‘Swiss ignorance about Roma speaks for itself’

"Ignorance is poison": The Society for Threatened Peoples and Roma organisations hold a day of action to recognise the Roma in Switzerland. Franziska Rothenbühler

They drive around in caravans, leave rubbish wherever they go, don’t want to integrate and have a criminal record: such is the typical Swiss stereotype of Roma. But the community has lived in Switzerland for centuries, often in hiding for fear of losing jobs or homes.

This content was published on April 8, 2017 - 08:00

Kemal Sadulov trained as a social worker and is now a radio journalist, translator and cultural mediator. As a Roma, he dedicates his work to recognition for the ethnic minority – not only on April 8, International Roma Day.

He shared how Switzerland is struggling to process its less-than-glorious history with this community. How would I know that you are Roma if I bumped into you on the street?

Kemal Sadulov: When I’m out and about, people don’t look at me as Roma. There aren’t any definitive visible features – not all Roma have a dark complexion, for example. Plus, we’ve mixed with other population groups over the centuries. There are an estimated 80,000 Roma in Switzerland. Like you, most have a Swiss passport, have settled down and have a job. Yet most members of the public don’t consider these people “real Roma”. Why?

K.S.: On the one hand, we don’t fit the prevailing cliché that the Swiss have of Roma. On the other, the Swiss Roma are cautious and guarded because rejection, mistrust and racism towards Roma is deeply rooted in Swiss society. If you want access to the job and property markets, it’s best if you don’t turn up in T-shirt that says “I’m Roma”. It’s true that headlines about Roma are often negative in Switzerland. These reports are mostly about foreign Roma who are passing through, organised bands of beggars from Romania or arguments about their housing sites. Does that annoy you?

K.S.: Very much! If you read only police reports, then, sure, that’s the impression you’ll get. If the media were to cover more cultural events, things would be different. But the prevailing negative image of Roma has a centuries-old history in Switzerland. Just look at the “Kinder der Landstrasse” (Children of the Road) project, which was co-sponsored by the government. Between 1926 and 1972, some 600 “gypsy children” were removed from their parents and placed in children’s homes or with foster parents in order to turn them into “decent citizens”! This persecution extends beyond European borders. What connects a Swiss Roma and a Roma from Romania, for example?

K.S.: First of all the common language, Romani. That’s an important element of Roma identity. But we’re also connected by a history of migration and by efforts for cross-border co-operation. European governments were still preventing this in the 1990s. Today, Europe’s Roma are fighting, in the Council of Europe, against discrimination and for more rights. In the meantime, several European countries have recognised Roma as national minorities. How can one change these negative perceptions of Roma in Switzerland?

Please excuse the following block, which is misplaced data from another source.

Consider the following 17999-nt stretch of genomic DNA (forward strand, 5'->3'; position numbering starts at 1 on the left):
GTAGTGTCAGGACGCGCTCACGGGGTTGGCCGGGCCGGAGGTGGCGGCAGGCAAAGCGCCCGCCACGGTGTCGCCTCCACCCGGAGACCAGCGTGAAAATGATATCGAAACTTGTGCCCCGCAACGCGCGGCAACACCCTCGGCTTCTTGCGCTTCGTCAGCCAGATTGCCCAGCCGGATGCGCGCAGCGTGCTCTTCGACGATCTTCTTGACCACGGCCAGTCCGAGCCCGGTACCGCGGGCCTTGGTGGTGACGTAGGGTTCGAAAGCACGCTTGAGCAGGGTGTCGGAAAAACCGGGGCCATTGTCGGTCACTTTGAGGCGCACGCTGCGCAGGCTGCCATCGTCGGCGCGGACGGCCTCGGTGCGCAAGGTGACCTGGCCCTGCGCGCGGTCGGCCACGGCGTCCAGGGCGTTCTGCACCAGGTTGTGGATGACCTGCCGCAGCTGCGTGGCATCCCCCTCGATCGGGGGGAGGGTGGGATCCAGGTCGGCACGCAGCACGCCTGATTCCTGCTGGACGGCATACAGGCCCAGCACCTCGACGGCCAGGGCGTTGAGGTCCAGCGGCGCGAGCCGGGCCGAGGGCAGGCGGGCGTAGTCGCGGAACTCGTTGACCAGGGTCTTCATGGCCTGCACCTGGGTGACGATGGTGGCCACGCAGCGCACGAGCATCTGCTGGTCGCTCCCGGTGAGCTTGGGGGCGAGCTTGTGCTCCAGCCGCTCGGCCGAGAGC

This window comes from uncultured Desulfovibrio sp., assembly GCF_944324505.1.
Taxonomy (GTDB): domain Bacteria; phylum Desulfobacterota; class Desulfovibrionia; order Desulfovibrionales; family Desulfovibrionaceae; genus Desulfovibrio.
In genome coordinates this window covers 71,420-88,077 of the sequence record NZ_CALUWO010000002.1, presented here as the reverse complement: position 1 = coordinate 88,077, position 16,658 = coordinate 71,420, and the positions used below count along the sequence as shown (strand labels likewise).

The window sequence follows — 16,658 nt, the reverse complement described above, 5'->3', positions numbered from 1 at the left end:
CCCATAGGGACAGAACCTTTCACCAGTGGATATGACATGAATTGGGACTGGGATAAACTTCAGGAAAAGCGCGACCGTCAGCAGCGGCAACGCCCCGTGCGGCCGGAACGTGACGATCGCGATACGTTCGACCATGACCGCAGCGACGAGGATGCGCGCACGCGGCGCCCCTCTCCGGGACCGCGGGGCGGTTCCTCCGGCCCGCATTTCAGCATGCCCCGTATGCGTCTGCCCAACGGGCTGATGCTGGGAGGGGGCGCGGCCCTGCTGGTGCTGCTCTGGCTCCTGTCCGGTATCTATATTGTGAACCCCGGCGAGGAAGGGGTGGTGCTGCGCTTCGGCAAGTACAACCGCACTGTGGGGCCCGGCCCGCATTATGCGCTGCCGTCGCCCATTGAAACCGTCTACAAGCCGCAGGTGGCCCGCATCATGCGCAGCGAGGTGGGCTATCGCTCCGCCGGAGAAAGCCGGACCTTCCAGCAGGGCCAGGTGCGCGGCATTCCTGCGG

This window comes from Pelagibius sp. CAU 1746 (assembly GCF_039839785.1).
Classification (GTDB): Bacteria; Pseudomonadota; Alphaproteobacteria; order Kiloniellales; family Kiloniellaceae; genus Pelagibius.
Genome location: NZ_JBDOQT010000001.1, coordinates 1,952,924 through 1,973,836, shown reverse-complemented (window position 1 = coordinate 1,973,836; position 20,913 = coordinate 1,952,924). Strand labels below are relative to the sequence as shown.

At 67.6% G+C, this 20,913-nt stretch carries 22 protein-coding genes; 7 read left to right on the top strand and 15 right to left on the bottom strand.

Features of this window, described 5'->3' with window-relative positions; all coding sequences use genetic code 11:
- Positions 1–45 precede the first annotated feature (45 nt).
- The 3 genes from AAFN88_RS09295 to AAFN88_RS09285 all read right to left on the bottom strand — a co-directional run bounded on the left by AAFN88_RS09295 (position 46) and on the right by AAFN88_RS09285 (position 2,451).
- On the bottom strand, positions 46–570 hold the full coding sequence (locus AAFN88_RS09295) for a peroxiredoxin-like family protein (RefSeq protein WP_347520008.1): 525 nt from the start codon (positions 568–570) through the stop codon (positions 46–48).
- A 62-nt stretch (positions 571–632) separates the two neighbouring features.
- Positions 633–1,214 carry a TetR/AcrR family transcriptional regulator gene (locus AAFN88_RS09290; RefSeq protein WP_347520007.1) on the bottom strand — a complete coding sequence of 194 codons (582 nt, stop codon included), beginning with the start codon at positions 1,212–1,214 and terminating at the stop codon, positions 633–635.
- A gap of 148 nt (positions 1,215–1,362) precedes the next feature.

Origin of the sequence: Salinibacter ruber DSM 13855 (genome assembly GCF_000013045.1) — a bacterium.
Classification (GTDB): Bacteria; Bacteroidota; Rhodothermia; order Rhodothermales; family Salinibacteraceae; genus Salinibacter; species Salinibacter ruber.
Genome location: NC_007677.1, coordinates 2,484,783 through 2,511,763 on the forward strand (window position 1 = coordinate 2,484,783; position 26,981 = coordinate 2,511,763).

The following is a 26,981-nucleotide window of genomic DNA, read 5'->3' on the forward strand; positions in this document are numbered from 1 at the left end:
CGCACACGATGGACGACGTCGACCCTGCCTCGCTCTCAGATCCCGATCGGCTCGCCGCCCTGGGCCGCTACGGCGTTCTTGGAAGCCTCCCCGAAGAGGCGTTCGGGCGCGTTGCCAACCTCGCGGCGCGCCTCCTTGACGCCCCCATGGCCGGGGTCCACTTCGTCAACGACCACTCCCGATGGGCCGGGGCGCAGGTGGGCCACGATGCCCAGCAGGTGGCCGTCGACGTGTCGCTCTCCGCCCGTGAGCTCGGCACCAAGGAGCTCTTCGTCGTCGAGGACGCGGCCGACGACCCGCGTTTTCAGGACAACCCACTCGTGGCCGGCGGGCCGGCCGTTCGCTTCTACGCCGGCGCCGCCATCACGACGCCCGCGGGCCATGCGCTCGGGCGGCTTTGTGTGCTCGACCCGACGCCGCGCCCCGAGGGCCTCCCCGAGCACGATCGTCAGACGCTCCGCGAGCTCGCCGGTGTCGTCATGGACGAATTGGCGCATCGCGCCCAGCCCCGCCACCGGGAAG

K.S.: The problem is that in Switzerland, the history of this minority isn’t explained and the public knows virtually nothing about Roma – despite Roma groups being documented in Switzerland in 1418 and being part of this society for 600 years. This ignorance speaks for itself. Awareness must be increased about how Switzerland dealt – and is still dealing – with this minority. Wouldn’t it help if invisible Swiss Roma “came out” and changed the public’s perception?

K.S.: There isn’t a lack of public presence – we’ve been very politically active for years. A request for formal recognition of Roma as a minority in Switzerland was lodged with the responsible authorities in 2015. We want to officially be part of Swiss diversity! In their daily life Swiss Roma are afraid of discrimination, losing their jobs, and their children being bullied in school. Would official recognition stop this?

K.S.: It would just be the beginning of a solution. The hard work would only begin then, because all of Swiss society would have to dare to take a step forward. It would have to be prepared to address the prevailing clichés and deal with its own history of how it has treated Roma. Otherwise normalisation won’t be possible, despite recognition. We Roma can’t do it on our own. You are president of Romano Dialog, an association that promotes exchanges between Roma and non-Roma people. What exactly does that involve?

K.S.: We work for dialogue with the public, organising music workshops and language courses, for example. Those who take part are above all non-Roma who are interested in our music. There are also readings of Roma poetry and we collaborate with other organisations and carry out educational work. What do you wish for the next generation of Swiss Roma?

K.S.: I wish that our children, with all the others, shape and strengthen Switzerland’s cultural diversity.


The Roma are of Indian origin and came to Europe after the 10th century. Their language is Romani.

They are estimated to number up to 12 million and constitute the largest minority group in Europe. The biggest population is in Romania, where they make up 10% of the population, or two million people. There are also significant populations in Bulgaria, Hungary, Spain, Slovakia, Turkey and France.

Roma have been discriminated against since the 16th century, and 800,000 were killed in Nazi Germany during the Holocaust.

End of insertion

This article was automatically imported from our old content management system. If you see any display errors, please let us know:

Share this story

Join the conversation!

With a SWI account, you have the opportunity to contribute on our website.

You can Login or register here.